As part of his work as one of the founders of the postwar Central Jewish Historical Commission in Poland, Holocaust survivor Nachman Blumental, authored Slowa Niewinne (Innocent Words), a glossary of Nazi euphemisms. The Nazis upheld a deeply veiled language, which they used to hide their vicious goals and deceive their victims, primarily Jews. To illustrate, “resettlement to the east,” was often used to deceive the Jews bound for extermination into thinking that they were being sent for slave labor in eastern territories. This particular euphemism, as well as referring to the gas chambers as “showers,” were methods used to prevent mass hysteria and potential rebellion amongst their Jewish victims.
But the Nazi euphemistic language did not start with the murder of the Jews, nor was it limited to them. The invented term “asocials,” referred to the Nazis’ non-political nor racial enemies, such as vagabonds and common criminals. The term Lebensraum (Living Space) was coined prior to the advent on Nazism; however, the Nazi Lebensraum program, which began before the war’s onset, aimed to rid certain territories of non-Germanic peoples. This was done by means of annexations and expulsions in order to provide more “living space” for the so-called "Aryan" Germans. The Protectorate of Bohemia and Moravia, the western part of what was then Czechoslovakia that annexed by the Germans, is an example of not only Lebensraum, but also of another euphemism. Nations owning protectorates are supposed to protect the people within; however, the Nazis merely absorbed this protectorate into their own land and did little to aid its inhabitants.
Even the most heinous and notorious of the Nazis’ endeavors, the Endlösung der Judenfrage, or the “Final Solution to the Jewish Question” in English, is a sheer euphemism. What was this so-called “question?” Only antisemites would even come up with such a dilemma, which was how to dispose of the Jewish people. The answer to the question – the "Final Solution" – was simply to kill them all through “special treatment,” i.e., murder.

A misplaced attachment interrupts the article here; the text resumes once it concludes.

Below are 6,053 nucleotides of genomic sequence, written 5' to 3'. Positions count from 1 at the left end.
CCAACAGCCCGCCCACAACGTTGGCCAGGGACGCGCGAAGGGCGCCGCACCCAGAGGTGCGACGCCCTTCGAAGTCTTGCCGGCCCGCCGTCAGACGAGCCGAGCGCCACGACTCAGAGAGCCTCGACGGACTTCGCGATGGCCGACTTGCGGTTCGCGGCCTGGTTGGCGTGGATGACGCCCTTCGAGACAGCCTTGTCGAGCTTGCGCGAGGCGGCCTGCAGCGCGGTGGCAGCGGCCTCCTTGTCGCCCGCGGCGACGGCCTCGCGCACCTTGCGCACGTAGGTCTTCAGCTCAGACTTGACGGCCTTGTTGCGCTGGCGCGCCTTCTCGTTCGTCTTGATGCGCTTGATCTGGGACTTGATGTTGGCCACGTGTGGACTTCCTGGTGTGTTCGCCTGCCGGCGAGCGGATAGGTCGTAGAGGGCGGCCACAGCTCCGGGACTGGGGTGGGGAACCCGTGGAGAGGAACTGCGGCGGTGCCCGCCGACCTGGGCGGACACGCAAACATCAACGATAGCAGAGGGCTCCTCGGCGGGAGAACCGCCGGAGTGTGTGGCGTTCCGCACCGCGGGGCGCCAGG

While the Nazis used euphemisms in their language, their Jewish victims also developed slang terms for various aspects of their experiences. Some who strove to survive in hiding referred to their hiding places as “malinehs.” This term most likely stemmed from the Hebrew term “lina,” meaning to briefly stay somewhere to rest. Many, if not the vast majority of survivors tell of “organizing,” the term used for stealing food or goods, especially to benefit one’s health or overall wellbeing. When it comes to wellbeing a “muselmann,” literally meaning a “muslim” in Yiddish, was a concentration camp inmate who was near death, mere skin and bones, a walking skeleton, with no will to live. While the origin in the term is unclear, some scholars say it stems from the likeness of a muselmann’s appearance to a Muslim in prayer, with his head bowed down to the ground.
As early as December 1945, Holocaust survivor Yisrael Kaplan distributed a questionnaire amongst survivors in order to understand their experiences during the Nazi years. Resulting from this questionnaire is the Yad Vashem Publication The Jewish Voice in the Ghettos and Concentration Camps: Verbal Expression under Nazi Oppression, a collection of poems, jokes, popular expressions, proverbs, slogans, curses, codes and more that were invented by the Jews in camps and ghettos.
Unfortunately, the end of the Holocaust did not mark the end of euphemisms. They continue to this day on the tongues of those who practice Holocaust denial or distortion, so-called “historical revisionists.” They claim to merely "amend" history, yet in reality, they purposefully twist the truth of the Holocaust in order to serve their own, age-old, antisemitic agendas.